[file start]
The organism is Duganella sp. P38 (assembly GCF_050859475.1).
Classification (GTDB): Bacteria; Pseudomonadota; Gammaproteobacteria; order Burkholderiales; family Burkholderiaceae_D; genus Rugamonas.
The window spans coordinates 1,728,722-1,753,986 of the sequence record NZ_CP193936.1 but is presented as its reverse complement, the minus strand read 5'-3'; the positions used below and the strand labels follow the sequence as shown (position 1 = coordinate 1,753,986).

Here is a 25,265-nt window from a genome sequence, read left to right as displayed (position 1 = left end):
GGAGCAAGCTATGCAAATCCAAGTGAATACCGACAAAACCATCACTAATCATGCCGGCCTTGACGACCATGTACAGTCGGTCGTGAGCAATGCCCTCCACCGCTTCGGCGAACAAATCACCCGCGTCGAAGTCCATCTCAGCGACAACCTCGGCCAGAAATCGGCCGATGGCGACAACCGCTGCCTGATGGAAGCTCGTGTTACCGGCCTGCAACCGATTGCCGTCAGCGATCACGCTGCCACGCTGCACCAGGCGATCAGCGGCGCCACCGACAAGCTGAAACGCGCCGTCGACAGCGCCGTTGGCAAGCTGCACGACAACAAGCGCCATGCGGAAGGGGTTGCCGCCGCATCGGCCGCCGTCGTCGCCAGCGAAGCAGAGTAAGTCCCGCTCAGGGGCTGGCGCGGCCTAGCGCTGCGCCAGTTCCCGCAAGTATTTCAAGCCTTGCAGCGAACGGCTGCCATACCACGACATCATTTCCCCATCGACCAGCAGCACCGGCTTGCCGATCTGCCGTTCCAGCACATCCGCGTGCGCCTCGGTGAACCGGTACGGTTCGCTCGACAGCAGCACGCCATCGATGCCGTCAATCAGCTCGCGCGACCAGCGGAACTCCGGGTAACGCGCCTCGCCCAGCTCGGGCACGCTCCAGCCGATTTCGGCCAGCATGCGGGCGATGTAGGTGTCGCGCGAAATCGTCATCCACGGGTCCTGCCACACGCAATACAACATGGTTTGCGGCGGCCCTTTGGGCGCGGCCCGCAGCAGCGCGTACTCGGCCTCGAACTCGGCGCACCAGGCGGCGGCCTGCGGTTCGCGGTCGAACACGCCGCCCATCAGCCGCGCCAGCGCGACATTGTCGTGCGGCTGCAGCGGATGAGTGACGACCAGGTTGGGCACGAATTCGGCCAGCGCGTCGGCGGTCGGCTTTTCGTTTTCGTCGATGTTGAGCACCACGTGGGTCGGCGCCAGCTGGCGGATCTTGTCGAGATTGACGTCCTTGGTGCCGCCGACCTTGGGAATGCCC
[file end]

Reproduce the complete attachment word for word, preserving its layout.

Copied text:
The organism is Duganella sp. P38 (assembly GCF_050859475.1).
Classification (GTDB): Bacteria; Pseudomonadota; Gammaproteobacteria; order Burkholderiales; family Burkholderiaceae_D; genus Rugamonas.
The window spans coordinates 1,728,722-1,753,986 of the sequence record NZ_CP193936.1 but is presented as its reverse complement, the minus strand read 5'-3'; the positions used below and the strand labels follow the sequence as shown (position 1 = coordinate 1,753,986).

Here is a 25,265-nt window from a genome sequence, read left to right as displayed (position 1 = left end):
GGAGCAAGCTATGCAAATCCAAGTGAATACCGACAAAACCATCACTAATCATGCCGGCCTTGACGACCATGTACAGTCGGTCGTGAGCAATGCCCTCCACCGCTTCGGCGAACAAATCACCCGCGTCGAAGTCCATCTCAGCGACAACCTCGGCCAGAAATCGGCCGATGGCGACAACCGCTGCCTGATGGAAGCTCGTGTTACCGGCCTGCAACCGATTGCCGTCAGCGATCACGCTGCCACGCTGCACCAGGCGATCAGCGGCGCCACCGACAAGCTGAAACGCGCCGTCGACAGCGCCGTTGGCAAGCTGCACGACAACAAGCGCCATGCGGAAGGGGTTGCCGCCGCATCGGCCGCCGTCGTCGCCAGCGAAGCAGAGTAAGTCCCGCTCAGGGGCTGGCGCGGCCTAGCGCTGCGCCAGTTCCCGCAAGTATTTCAAGCCTTGCAGCGAACGGCTGCCATACCACGACATCATTTCCCCATCGACCAGCAGCACCGGCTTGCCGATCTGCCGTTCCAGCACATCCGCGTGCGCCTCGGTGAACCGGTACGGTTCGCTCGACAGCAGCACGCCATCGATGCCGTCAATCAGCTCGCGCGACCAGCGGAACTCCGGGTAACGCGCCTCGCCCAGCTCGGGCACGCTCCAGCCGATTTCGGCCAGCATGCGGGCGATGTAGGTGTCGCGCGAAATCGTCATCCACGGGTCCTGCCACACGCAATACAACATGGTTTGCGGCGGCCCTTTGGGCGCGGCCCGCAGCAGCGCGTACTCGGCCTCGAACTCGGCGCACCAGGCGGCGGCCTGCGGTTCGCGGTCGAACACGCCGCCCATCAGCCGCGCCAGCGCGACATTGTCGTGCGGCTGCAGCGGATGAGTGACGACCAGGTTGGGCACGAATTCGGCCAGCGCGTCGGCGGTCGGCTTTTCGTTTTCGTCGATGTTGAGCACCACGTGGGTCGGCGCCAGCTGGCGGATCTTGTCGAGATTGACGTCCTTGGTGCCGCCGACCTTGGGAATGCCC